Bill Greim
Gail Godfrey
Division of Health Assessment and Consultation

Steve Inserra
Division of Health Studies

Grant Baldwin
Division of Health Education and Promotion


REFERENCES

  1. ATSDR Draft Toxicological Profile for Asbestos. Agency for Toxic Substances andDisease Registry, Atlanta, GA, 1989.

  2. ATSDR Draft Toxicological Profile for Benzene. Agency for Toxic Substances andDisease Registry, Atlanta, GA, 1991.

  3. ATSDR Draft Toxicological Profile for Benz(a)anthracene. Agency for Toxic Substances and Disease Registry, Atlanta, GA, 1987.

  4. ATSDR Draft Toxicological Profile for Benzo(b)fluoranthene. Agency for Toxic Substances and Disease Registry, Atlanta, GA, 1987.

  5. ATSDR Draft Toxicological Profile for Benzo(a)pyrene. Agency for Toxic Substancesand Disease Registry, Atlanta, GA, 1987.

  6. ATSDR Draft Toxicological Profile for Chrysene. Agency for Toxic Substances andDisease Registry, Atlanta, GA, 1987.

  7. ATSDR Draft Toxicological Profile for Creosote. Agency for Toxic Substances andDisease Registry, Atlanta, GA, 1989.

  8. ATSDR Draft Toxicological Profile for Dibenz(a,h)anthracene. Agency for ToxicSubstances and Disease Registry, Atlanta, GA, 1987.

  9. ATSDR Draft Toxicological Profile for Naphthalene/1-methylnaphthalene, and 2-methylnaphthalene. Agency for Toxic Substances and Disease Registry, Atlanta, GA, 1995.

  10. ATSDR Draft Toxicological Profile for Polycyclic Aromatic Hydrocarbons(Update). Agency for Toxic Substances and Disease Registry, Atlanta, GA, 1995.

  11. ATSDR Draft Toxicological Profile for Pentachlorophenol. Agency for ToxicSubstances and Disease Registry, Atlanta, GA, 1992.

  12. ATSDR Draft Toxicological Profile for 2,3,7,8-Tetrachlorodibenzo-p-dioxin. Agencyfor Toxic Substances and Disease Registry, Atlanta, GA, 1987.

  13. ATSDR Public Health Assessment Guidance Manual. Agency for Toxic Substances andDisease Registry, Atlanta, GA, 1992.

  14. Bergstrom, R.E. and T. Walker. Groundwater Geology of the East St. Louis Area,Illinois, Illinois State Geological Survey, Report of Investigation 191, Urbana, Illinois,1956.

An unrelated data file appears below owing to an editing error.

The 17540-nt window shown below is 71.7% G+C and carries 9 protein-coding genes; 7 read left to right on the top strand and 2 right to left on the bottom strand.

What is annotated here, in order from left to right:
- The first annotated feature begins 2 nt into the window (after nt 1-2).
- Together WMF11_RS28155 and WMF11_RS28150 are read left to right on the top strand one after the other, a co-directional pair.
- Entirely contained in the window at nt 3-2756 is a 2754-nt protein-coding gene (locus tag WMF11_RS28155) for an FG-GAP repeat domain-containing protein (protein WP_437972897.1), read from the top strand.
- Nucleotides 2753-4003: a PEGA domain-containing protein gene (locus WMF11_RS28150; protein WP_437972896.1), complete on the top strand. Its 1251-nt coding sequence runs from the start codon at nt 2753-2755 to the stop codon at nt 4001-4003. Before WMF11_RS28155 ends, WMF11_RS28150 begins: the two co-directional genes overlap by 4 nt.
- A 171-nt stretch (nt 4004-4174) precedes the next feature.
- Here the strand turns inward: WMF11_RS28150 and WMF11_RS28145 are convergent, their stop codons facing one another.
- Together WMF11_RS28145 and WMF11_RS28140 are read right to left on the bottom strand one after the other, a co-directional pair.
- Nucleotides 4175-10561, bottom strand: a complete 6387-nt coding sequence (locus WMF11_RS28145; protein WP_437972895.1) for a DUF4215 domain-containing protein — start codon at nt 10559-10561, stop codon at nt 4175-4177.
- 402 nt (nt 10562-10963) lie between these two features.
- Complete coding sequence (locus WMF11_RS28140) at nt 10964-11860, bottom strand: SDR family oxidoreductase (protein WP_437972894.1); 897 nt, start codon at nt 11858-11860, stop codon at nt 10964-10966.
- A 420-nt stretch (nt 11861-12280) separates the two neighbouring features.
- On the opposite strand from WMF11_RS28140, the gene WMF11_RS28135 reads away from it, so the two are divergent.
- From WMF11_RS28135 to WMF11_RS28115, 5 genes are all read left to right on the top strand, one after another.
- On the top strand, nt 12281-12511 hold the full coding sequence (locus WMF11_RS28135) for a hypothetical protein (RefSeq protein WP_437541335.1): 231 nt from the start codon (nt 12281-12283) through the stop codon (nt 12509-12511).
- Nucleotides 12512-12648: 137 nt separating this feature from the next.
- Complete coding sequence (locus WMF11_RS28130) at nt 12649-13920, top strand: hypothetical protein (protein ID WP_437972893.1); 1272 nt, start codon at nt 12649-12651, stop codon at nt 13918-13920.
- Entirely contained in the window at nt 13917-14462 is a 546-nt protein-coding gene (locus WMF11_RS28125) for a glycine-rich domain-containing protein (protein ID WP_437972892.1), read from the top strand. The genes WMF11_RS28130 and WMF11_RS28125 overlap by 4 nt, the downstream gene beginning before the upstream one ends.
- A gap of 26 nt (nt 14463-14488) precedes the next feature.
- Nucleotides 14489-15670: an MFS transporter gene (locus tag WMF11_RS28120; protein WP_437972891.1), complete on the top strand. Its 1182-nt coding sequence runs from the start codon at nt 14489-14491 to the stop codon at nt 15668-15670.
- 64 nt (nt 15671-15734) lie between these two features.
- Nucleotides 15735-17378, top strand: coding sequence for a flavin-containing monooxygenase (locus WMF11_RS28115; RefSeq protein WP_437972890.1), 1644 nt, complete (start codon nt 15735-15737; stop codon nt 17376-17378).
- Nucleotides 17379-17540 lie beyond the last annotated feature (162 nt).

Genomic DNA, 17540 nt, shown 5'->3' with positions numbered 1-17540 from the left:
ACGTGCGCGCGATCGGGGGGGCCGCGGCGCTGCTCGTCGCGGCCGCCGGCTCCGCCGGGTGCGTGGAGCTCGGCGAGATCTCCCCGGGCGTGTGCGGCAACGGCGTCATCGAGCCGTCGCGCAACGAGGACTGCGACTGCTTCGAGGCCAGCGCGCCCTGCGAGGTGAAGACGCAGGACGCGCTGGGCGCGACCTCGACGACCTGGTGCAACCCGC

15. Ecology and Environment, December 1985, Preliminary Assessment of Jennison-Wright.

  16. IEPA, CERCLA - Screening Site Inspection Report, 1989.

  17. IEPA, 1993, Superfund Accelerated Cleanup Model: Jennison-Wright Corporation.
  1. National Oceanic and Atmospheric Administration. Local Climatological Data AnnualSummary with Comparative Data, St. Louis, Missouri, 1988.

  2. Sweet, CW and Vermette, SJ, 1990, Toxic Volatile Organic Chemicals in Urban Air inIllinois, Illinois Hazardous Waste Research and Information Center.

  3. United States Environmental Protection Agency. Interim Procedures for EstimatingRisks Associated with Exposures to Mixtures of Chlorinated Dibenzo-p-Dioxins and -Dibenzofurans (CDDs and CDFs). Risk Assessment Forum, Washington, D.C., 1986.

  4. United States Environmental Protection Agency. Integrated Risk Information System,Office of Toxic Substances, Washington, D.C., 1990.

  5. United States Environmental Protection Agency. Provisional Guidance for QuantitativeRisk Assessment of Polycyclic Aromatic Hydrocarbons, Office of Research andDevelopment, Washington, D.C., 1993.

  6. United States Environmental Protection Agency. Risk Assessment Guidelines forSuperfund, Human Health Evaluation Manual, Part A (Interim Final), Solid Waste and Emergency Response, Washington, D.C., 1989.

  7. United States Environmental Protection Agency. Superfund Exposure AssessmentManual, Office of Remedial Response, Washington, D.C., 1988.

  8. Woodward-Clyde Consultants, 1988, Site Assessment at Jennison-Wright.

CERTIFICATION

This Jennison-Wright Corporation Public Health Assessment was prepared by the IllinoisDepartment of Public Health under a cooperative agreement with the Agency for ToxicSubstances and Disease Registry (ATSDR). It is in accordance with approved methodology andprocedures existing at the time the public health assessment was begun.

Gail D. Godfrey
Technical Project Officer
Division of Health Assessment and Consultation
ATSDR

The Division of Health Assessment and Consultation, ATSDR, has reviewed this public health assessment and concurs with its findings.

Richard E. Gillig
Chief, State Programs Section
Division of Health Assessment and Consultation
ATSDR